Are tablets for work or play?

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Microsoft’s first version of the Surface Pro failed to excite the business world. It’s hoping its second (new and improved) version will catch on with the business and enterprise crowd.

Microsoft’s first version of the Surface Pro failed to excite the business world. It’s hoping its second (new and improved) version will catch on with the business and enterprise crowd.

By Oon Yeoh

Oon Yeoh“Our competition is different. They’re confused,” Apple CEO Tim Cook said at the launch of the iPad Air and the upgraded iPad Mini last week. “They chased after netbooks. Now they’re trying to make PCs into tablets and tablets into PCs. Who knows what they’ll do next?”

Although he didn’t name names, it was obvious that he was referring to Microsoft, who itself had just launched its latest version of its tablets, Surface 2 and Surface Pro 2.

When Apple first introduced the iPad to the world in 2010, there wasn’t a tablet sector to speak of. Sure, there were iterations of tablets made by various computer brands but they didn’t really work well and never took off.

Apple singlehandedly launched the tablet revolution with its iPad. And it did so by promoting it not as a business or enterprise device but as a consumption device. You are supposed to use it for quick Internet browsing, watching video clips and listening to music.

You could use it for typing and therefore for work but without a USB port and without a keyboard, it really wasn’t meant to be a work device. And Apple was unapologetic about it. It was what it was – a sleek, elegant, consumption device.

Microsoft, however, decided to take a different tact and instead of promoting its device as being mainly for consumption, it worked on making its tablets, especially the Surface Pro (and now, Surface Pro 2), a work device… a laptop replacement even.

Its first version failed to excite the business world. It’s hoping its second (new and improved) version will catch on with the business and enterprise crowd. It does have unique features, for example an optional docking system that gives it more ports, including one that lets you hook it up to a large monitor. If you use that together with a Bluetooth keyboard, what you have effectively is a desktop computer.

So, now we’re not just talking of a device that can convert into a laptop but one that converts into a desktop, too. This 3-in-1 concept on paper sounds good. But will people buy it? If you look at current consumer trends on tablet usage, the outlook does not look great for tablets as work tools.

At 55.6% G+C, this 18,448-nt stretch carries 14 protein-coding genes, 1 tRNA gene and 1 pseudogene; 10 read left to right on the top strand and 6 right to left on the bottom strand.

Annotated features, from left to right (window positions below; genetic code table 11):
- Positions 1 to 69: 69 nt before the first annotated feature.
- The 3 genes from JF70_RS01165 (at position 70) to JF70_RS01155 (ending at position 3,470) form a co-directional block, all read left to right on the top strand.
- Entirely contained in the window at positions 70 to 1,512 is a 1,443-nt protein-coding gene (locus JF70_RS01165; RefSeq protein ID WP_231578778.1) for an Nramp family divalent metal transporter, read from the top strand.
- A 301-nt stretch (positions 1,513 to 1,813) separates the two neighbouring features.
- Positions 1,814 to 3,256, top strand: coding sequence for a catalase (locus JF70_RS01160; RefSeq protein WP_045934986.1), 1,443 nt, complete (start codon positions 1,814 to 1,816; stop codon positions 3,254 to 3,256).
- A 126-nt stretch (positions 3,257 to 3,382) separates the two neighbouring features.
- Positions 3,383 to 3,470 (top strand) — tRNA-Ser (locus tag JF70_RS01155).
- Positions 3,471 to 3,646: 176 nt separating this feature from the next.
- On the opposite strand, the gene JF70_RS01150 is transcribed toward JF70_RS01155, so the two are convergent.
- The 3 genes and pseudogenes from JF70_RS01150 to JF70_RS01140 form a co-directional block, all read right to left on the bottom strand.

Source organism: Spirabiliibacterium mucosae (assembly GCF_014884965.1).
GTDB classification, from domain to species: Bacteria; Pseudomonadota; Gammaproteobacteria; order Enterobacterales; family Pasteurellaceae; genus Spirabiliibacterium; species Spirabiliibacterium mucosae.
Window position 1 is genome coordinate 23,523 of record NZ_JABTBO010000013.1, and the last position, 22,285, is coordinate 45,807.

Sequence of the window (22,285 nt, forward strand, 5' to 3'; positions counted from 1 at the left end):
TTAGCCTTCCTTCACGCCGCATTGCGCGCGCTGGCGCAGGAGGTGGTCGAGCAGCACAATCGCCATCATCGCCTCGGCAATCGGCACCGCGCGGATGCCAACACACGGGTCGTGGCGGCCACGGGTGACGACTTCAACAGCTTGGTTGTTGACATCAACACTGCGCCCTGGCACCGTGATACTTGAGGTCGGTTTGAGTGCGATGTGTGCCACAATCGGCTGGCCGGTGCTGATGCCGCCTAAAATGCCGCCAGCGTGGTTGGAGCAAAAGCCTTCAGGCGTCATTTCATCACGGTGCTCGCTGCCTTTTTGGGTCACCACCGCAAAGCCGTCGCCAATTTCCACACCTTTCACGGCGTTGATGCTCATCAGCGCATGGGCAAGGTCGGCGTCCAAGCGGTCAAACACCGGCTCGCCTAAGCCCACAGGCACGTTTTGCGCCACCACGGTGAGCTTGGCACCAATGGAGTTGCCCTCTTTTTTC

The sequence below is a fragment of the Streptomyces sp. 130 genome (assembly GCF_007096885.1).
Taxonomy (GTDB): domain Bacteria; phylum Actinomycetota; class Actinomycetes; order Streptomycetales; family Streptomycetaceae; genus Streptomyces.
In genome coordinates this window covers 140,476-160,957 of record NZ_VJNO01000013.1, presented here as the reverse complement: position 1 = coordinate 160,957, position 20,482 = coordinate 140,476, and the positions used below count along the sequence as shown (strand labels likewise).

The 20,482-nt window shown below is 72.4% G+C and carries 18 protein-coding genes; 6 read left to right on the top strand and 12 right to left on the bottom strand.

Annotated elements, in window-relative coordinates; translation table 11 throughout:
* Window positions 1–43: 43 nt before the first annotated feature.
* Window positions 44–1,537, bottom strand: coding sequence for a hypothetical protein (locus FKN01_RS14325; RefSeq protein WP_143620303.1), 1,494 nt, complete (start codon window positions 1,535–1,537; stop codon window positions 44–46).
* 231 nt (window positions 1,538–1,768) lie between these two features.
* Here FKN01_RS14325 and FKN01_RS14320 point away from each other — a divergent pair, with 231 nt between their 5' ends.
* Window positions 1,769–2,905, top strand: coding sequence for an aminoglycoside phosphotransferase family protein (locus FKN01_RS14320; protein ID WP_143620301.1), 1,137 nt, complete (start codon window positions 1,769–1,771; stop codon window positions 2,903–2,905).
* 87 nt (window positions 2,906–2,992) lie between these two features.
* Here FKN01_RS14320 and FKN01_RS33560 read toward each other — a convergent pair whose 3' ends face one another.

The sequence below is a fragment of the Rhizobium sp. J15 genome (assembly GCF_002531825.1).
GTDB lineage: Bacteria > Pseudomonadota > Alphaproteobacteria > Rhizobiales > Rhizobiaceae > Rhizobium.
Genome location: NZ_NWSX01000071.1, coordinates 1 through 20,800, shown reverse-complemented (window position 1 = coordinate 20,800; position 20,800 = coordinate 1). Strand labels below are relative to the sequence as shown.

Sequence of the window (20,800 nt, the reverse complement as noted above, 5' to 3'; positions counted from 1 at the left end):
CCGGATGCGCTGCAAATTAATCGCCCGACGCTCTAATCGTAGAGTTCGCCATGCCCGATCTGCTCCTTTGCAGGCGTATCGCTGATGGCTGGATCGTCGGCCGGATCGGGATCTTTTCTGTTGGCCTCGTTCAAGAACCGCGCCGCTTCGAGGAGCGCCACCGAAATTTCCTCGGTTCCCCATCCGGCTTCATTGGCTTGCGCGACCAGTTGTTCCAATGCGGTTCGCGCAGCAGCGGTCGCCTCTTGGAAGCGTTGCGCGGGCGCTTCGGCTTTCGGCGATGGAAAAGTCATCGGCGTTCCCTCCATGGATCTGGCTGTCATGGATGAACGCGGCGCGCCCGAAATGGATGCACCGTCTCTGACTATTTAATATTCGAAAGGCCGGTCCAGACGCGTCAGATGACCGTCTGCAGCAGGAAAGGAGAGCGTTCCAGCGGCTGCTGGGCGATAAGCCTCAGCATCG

Tablet users spent 50% of their screen time on entertainment activities like games, movies and listening to music, according to new research from Gartner conducted in July 2013 on 726 tablet owners in the United States, United Kingdom and Australia. In contrast, tablet owners spend only about a quarter of their screen time on e-mailing and visiting social media sites. Only 15% of their time is spent on creating content such as videos or blogs. So much for tablets being work, productivity or content creation devices.

Another research company, comScore, has also found that the most common activities on tablets were entertainment or leisure-related such as playing games (66.3%), watching video’s (50.9%) and reading books (51.2%). A third research company, Mojiva, found that in all demographic segments, watching videos (63%) and reading (48%) were the most popular uses for tablets.

What these surveys show is that, so far, the Apple view has prevailed. Generally, people regard tablets as so-called “lean back devices”, used when they recline on a sofa, for instance. Desktops and laptops, meanwhile, are “lean forward’ devices, used when they sit at a desk to do work.

Will the tablet someday become a true hybrid “lean back/lean forward” device that people use for both work and play? Of course it’s impossible to predict the future, especially when it comes to tech trends which can shift very quickly. But judging by the situation today, I wouldn’t count on it happening.

 

Oon Yeoh is a new media consultant.

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